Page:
The foreign ministers of Venezuela and Colombia will meet on Wednesday amid major diplomatic tensions over the recent deportation of more than a 1,000 Colombian citizens living in the troubled neighboring country.
The meeting between Colombia’s Foreign Minister Maria Angela Holguin and her Venezuelan counterpart Delcy Rodriguez will be held in the northern Colombian city of Cartagena.
According to Venezuelan President Nicolas Maduro, the ministers will be accompanied by the governors of the Colombian border provinces and the Venezuelan border states.
According to Maduro, the meeting seeks to “come up with a special plan to create a new border that is productive, healthy, humane, respectful of life, and law.”
According to Colombian President Juan Manuel Santos, the meeting is to “seek bilateral solutions and to express our protest about the way our compatriots have been mistreated.”
The meeting is the first diplomatic attempt to calm the situation at the border, where authorities in the Venezuelan Tachira state has been carrying out razzias in order to deport anyone Colombian.
Other Colombians, fearing violence, voluntarily decided to flee Venezuela and return to their native country, some left decades ago.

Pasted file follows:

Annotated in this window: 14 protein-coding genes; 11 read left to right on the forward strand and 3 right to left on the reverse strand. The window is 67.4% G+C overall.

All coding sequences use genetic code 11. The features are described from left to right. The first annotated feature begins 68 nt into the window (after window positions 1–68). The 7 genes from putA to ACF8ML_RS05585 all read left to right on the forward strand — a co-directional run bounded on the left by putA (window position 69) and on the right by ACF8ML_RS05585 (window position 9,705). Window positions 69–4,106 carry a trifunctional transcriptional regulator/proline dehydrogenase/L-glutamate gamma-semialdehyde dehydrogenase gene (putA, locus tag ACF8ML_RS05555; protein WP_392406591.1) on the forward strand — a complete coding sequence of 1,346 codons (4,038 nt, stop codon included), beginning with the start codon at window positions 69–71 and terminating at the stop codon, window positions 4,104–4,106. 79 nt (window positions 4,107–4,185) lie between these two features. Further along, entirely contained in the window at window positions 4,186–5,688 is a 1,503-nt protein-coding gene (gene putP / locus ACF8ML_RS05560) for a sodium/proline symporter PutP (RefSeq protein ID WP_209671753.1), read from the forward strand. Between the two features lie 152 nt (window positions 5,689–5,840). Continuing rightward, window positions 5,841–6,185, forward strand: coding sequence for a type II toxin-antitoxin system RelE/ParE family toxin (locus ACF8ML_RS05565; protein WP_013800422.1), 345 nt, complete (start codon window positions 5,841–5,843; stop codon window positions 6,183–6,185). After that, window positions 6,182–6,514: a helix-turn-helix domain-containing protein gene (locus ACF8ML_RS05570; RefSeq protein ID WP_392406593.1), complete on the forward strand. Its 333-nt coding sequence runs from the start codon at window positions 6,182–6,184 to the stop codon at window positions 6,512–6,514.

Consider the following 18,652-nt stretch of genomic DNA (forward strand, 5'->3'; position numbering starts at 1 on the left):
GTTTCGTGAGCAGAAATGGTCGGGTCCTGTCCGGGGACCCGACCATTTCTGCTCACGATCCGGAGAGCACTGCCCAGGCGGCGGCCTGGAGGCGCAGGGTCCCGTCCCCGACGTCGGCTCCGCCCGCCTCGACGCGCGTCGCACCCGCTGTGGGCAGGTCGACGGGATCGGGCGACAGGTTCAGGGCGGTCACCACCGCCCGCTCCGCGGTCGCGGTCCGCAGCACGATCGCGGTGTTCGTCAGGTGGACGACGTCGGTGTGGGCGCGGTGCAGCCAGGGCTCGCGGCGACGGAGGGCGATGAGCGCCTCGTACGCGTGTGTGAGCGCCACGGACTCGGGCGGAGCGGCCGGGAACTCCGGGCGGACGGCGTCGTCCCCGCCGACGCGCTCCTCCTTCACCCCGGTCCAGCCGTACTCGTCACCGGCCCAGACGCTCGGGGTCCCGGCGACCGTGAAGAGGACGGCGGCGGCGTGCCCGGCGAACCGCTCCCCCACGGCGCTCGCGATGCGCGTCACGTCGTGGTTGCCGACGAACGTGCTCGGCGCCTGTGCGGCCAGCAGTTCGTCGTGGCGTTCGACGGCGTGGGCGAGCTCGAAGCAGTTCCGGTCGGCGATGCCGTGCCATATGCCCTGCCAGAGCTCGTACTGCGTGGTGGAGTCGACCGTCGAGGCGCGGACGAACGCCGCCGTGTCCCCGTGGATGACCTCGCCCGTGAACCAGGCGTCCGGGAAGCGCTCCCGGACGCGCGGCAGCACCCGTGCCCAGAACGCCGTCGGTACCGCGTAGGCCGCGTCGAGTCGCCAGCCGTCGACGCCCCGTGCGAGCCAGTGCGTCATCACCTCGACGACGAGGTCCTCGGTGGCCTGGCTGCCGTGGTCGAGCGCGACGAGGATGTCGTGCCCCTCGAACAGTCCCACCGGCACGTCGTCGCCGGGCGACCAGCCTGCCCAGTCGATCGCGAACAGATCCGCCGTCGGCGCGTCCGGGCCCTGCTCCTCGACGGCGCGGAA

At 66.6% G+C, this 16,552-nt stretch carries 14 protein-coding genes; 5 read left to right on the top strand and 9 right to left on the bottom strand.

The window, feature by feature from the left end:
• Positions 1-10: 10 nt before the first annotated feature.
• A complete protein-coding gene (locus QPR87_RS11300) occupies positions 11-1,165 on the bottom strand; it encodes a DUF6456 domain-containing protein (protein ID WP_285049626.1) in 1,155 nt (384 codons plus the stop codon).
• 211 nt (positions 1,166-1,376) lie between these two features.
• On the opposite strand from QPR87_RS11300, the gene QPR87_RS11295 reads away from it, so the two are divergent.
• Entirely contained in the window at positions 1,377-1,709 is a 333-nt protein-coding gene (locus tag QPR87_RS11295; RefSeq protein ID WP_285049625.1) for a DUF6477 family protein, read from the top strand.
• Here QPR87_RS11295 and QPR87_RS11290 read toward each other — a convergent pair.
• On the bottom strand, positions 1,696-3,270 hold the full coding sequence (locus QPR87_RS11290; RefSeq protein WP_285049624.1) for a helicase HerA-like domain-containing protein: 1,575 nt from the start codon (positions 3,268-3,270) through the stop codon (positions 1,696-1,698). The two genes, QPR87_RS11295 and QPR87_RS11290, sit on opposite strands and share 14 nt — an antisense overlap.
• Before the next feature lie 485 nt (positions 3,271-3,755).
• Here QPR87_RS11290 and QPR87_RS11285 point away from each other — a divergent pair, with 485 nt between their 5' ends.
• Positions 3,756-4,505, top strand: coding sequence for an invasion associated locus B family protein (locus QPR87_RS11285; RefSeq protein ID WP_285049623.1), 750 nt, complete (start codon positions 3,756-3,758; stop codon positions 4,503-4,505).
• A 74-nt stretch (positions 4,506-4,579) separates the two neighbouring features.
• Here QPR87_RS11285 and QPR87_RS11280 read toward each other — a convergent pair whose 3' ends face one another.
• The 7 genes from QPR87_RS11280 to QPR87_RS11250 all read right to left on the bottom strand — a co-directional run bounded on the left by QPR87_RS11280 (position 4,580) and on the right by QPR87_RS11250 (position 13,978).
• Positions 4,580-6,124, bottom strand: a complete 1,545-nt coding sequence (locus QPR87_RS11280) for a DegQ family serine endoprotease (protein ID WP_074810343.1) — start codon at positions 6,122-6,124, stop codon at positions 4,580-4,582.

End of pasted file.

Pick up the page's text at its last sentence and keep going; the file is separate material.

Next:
The situation has been a major tragedy for the hundreds of people seeking shelter on the Colombian side of the border and a strain on authorities’ and individuals’ ability to provide aid to the former Venezuelan residents.
At the same time, the unilateral border closure has caused an economic crisis in Cucuta, Colombia’s largest border city whose economy is mainly based on trade between the two brother nations.
Additionally, the unexpected and unilateral move from the Maduro administration has come with a major political cost for President Juan Manuel Santos who is only two months ahead of local elections.
While trying to maintain stable relations with an increasingly unstable Venezuela, the Colombian president has been criticized for failing to personally attend the remigrants in Cucuta unlike his main political rival, former President Alvaro Uribe, who took his election campaign to the border city and, with megaphone in hand, called for the defense of Colombians’ rights and dignity.
In a televised speech on Tuesday evening, Santos rejected both Maduro and Uribe’s actions that according to the president seek to “promote political interests, that seek to fish in troubled waters, aware of the proximity of local elections in Colombia and legislative elections in Venezuela.”
However, Santos’ urging of seeking diplomatic and bilateral solutions for border issues was met with harsh rhetoric from Maduro loyalists in the National Assembly who threatened to close more border crossings if Colombia does not curb smuggling and paramilitary activity along the border.
“If we must close the whole border, we will,” said National Assembly President Diosmedo Cabello, one of Maduro’s closest allies.
Led by Cabello, Venezuela’s legislative body unanimously approved a 60-day state of emergency in the Tachira state as requested by Maduro.
Currently, the Colombian-Venezuelan border is currently only closed at the Simon Bolivar international bridge which spans the Rio Tachira connecting Cucuta to the Venezuelan city of San Antonio.